Your heartbeat is controlled by your heart's electrical
system. An electrical signal spreads from the top chambers of
your heart to the bottom chambers. This triggers a normal
heartbeat and blood is then pumped out of the heart to the
rest of the body. Abnormalities of the heart's electrical
system can result in abnormal heart rhythms (arrhythmias).
Examples of abnormal heart rhythms include supraventricular
tachycardia, atrial fibrillation and atrial flutter.
Some abnormal heart rhythms (arrhythmias) can be controlled
with medication or lifestyle changes. In some instances, your
doctor may recommend a procedure to correct the abnormal
Ablation by definition means to remove and is a procedure
used to treat an abnormal heart rhythm, also known as an
arrhythmia. An arrhythmia can cause the heart to pump less
effectively. The condition can be treated either surgically
or non-surgically, depending on the type of arrhythmia
classified and localized by a specialist.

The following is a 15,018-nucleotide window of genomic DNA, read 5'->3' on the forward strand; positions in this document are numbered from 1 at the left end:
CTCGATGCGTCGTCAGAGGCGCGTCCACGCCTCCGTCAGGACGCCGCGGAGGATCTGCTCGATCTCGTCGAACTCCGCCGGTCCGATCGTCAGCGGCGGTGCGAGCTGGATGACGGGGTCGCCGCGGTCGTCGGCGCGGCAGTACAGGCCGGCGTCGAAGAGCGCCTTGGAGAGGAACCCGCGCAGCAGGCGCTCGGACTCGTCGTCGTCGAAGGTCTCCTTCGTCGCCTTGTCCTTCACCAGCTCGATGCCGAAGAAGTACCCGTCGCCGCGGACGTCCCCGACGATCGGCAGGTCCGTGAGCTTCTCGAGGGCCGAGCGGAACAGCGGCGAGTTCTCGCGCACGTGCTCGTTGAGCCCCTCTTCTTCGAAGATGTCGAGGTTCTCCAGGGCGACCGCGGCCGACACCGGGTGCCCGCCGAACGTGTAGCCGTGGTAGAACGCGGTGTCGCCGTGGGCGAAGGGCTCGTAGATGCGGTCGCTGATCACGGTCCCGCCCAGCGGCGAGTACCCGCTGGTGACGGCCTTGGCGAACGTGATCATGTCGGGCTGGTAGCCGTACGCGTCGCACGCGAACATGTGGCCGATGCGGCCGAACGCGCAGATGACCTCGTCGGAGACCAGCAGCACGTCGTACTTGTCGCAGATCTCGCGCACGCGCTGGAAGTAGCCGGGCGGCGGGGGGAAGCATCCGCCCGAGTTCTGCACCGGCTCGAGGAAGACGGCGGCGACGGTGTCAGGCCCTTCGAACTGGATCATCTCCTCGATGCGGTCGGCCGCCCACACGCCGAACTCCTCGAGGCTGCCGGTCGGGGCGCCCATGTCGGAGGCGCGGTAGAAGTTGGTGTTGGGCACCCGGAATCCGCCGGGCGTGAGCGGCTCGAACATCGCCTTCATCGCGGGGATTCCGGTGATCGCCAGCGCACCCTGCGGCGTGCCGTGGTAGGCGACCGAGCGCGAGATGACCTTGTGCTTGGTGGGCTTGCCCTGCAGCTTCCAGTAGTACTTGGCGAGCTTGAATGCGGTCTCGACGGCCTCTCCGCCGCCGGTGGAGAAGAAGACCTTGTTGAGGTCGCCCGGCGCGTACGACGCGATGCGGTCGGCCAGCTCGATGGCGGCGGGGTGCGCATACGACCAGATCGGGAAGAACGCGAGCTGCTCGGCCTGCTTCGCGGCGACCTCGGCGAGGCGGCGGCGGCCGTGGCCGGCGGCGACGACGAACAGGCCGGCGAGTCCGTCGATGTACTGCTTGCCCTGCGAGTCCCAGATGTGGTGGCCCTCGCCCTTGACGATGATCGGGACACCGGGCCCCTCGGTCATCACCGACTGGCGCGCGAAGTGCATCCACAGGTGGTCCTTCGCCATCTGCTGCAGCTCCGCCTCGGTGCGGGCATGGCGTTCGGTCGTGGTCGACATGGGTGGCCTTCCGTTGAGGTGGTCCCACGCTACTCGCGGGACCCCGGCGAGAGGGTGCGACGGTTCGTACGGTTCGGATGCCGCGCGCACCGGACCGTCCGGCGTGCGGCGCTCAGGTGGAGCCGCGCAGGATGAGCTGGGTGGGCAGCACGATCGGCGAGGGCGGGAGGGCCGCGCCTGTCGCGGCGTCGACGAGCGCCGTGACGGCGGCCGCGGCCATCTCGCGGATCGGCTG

Nonsurgical ablation is performed in an electrophysiology
laboratory by an electrophysiologist (a cardiologist trained
in the treatment of abnormal heart rhythms). A catheter (a
thin, hollow tube) is inserted into a specific section of the
heart through a vessel in the groin or arm. Radiofrequency
energy is sent through the tube; this process results in
disconnecting the electrical pathways leading to the
Gary - Robotic Surgery Patient
Surgical ablation, is performed by a cardiac surgeon and
involves one of the following:
- The MAZE procedure is performed during open-heart surgery
for coronary artery bypass surgery or valve surgery. The
surgeon makes small incisions in the heart that interrupt the
electrical impulses causing the abnormal heart rhythm. As the
heart heals, scar tissue forms, effectively blocking the
harmful impulses from reaching the heart.
- The minimally invasive procedure is similar to the Maze but
performed through small incisions with robotic endoscopic
techniques. Robotic endoscopic surgery uses small mechanical
arms that have a camera and instruments attached, which are
controlled by the cardiac surgeon.